Def.'s Ex. C, R. Doc. 26-6.
State Farm also paid plaintiffs $3,818.00 for additional living expenses.
On August 23, 2006, the Gaffneys brought suit against State Farm. They assert that the payments they have received thus far from State Farm under both their homeowner's and flood policies have not fully compensated them for their covered losses. They allege that the pre-storm value of their home was $226,940.04, and that the full replacement cost is $232,575.00. Plaintiffs contend that the approximate total of $172,000 that State Farm has paid them under both their flood and homeowner's policies falls short of their actual covered loss. In addition to their breach of insurance contract claim on their homeowner's policy, plaintiffs assert causes of action under La.Rev.Stat. §§ 22:658 and 22:1220 for State Farm's alleged arbitrary or capricious failure to properly adjust and timely pay their claim after it received satisfactory proof of loss. They seek attorney's fees under § 22:658, as well as general damages under § 22:1220. Finally, plaintiffs contend that hurricane winds rendered their home a total loss, and they assert a claim under Louisiana's Valued Policy Law (VPL), La.Rev.Stat. § 22:695.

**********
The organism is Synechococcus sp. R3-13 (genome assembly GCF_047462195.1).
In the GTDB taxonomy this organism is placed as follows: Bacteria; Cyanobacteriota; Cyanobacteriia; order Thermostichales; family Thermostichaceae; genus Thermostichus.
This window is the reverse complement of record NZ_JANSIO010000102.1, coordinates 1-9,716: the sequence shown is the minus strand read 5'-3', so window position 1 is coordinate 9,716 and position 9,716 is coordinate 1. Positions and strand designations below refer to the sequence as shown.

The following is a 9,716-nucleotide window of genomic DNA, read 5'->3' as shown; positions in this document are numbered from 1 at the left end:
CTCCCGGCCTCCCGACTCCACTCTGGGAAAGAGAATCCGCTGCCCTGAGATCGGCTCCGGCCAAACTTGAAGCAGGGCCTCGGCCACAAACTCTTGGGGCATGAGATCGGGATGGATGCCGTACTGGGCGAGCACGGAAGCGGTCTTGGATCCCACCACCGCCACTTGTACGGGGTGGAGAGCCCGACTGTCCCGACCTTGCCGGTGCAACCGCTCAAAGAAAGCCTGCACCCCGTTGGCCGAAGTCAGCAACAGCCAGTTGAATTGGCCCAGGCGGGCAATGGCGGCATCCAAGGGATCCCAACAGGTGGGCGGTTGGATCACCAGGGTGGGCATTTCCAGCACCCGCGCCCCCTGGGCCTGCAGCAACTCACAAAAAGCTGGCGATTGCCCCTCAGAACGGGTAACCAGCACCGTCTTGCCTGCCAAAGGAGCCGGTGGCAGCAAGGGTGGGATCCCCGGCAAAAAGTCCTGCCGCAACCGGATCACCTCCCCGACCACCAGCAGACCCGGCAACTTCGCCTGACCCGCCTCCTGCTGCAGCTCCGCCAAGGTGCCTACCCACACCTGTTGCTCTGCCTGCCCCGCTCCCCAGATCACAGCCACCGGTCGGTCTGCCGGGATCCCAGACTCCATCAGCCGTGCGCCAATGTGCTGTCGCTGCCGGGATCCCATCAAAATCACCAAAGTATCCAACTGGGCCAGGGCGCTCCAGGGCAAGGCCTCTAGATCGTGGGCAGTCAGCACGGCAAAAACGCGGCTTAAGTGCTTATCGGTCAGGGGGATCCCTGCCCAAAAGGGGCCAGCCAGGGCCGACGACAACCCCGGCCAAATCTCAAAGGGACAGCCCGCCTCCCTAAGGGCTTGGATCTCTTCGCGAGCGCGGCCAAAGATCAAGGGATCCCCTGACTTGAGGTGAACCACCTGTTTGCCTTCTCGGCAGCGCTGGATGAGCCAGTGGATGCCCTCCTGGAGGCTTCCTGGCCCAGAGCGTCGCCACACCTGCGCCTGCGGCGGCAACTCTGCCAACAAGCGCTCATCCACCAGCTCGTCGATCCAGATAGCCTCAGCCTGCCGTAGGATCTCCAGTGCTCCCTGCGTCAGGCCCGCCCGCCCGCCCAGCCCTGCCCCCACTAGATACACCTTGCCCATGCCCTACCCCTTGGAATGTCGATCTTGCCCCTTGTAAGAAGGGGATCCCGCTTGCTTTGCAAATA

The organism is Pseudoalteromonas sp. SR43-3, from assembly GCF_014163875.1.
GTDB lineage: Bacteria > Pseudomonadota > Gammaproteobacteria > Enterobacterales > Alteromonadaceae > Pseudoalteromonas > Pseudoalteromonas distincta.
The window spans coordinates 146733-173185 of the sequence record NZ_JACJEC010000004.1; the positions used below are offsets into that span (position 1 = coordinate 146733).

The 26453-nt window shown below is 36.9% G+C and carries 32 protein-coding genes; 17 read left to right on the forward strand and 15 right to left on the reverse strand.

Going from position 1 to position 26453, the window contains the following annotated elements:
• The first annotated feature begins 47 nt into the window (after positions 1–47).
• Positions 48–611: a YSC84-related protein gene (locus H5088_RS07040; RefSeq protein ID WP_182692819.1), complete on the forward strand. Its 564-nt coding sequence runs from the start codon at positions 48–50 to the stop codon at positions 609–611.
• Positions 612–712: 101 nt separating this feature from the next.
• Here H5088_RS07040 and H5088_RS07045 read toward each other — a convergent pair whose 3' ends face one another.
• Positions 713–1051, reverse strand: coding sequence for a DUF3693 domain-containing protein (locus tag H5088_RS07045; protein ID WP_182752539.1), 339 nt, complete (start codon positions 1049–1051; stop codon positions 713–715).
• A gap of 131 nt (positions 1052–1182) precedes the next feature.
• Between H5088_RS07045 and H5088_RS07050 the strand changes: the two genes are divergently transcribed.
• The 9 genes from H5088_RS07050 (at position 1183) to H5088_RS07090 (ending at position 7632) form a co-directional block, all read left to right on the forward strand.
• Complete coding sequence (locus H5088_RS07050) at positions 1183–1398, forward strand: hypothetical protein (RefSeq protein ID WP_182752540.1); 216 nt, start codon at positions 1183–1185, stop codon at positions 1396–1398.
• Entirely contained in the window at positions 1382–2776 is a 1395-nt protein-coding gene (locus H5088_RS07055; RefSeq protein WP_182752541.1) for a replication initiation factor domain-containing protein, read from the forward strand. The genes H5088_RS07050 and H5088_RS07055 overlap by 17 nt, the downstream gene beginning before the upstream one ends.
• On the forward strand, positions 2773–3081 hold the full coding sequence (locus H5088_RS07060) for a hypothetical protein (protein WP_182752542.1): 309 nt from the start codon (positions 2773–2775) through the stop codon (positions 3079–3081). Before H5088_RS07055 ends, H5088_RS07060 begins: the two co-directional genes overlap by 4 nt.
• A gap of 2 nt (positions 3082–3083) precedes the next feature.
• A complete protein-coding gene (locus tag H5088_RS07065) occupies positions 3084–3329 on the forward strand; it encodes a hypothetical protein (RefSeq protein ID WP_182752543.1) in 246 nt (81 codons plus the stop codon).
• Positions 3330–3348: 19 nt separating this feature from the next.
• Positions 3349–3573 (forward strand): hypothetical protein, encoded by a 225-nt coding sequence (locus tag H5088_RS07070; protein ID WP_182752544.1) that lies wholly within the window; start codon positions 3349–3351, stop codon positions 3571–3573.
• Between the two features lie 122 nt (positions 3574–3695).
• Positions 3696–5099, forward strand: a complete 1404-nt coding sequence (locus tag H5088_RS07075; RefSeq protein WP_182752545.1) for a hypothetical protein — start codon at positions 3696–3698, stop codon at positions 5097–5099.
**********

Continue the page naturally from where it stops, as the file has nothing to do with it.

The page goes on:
State Farm now moves for partial summary judgment on several issues in this matter. Specifically, it argues: (1) that it cannot be held liable for any further damages to plaintiffs' house under the homeowner's policy because it has already paid more than the value of plaintiffs' house and that plaintiffs may not invoke Louisiana's VPL; (2) that it does not owe plaintiffs any further payments for damage to their personal property because their home contents were damaged by flood waters, which is a non-covered peril under their homeowner's policy; (3) that even if plaintiffs are able to show that State Farm acted arbitrarily or capriciously in adjusting their claim, they cannot recover penalties under both § 22:658 and § 22:1220, but only one or the other; and (4) that plaintiffs' claims may be brought only under the pre-Katrina version of § 22:658 and therefore they are not entitled to attorney's fees. The Court rules on these issues as follows.
II. LEGAL STANDARDS
A. Applying Louisiana Law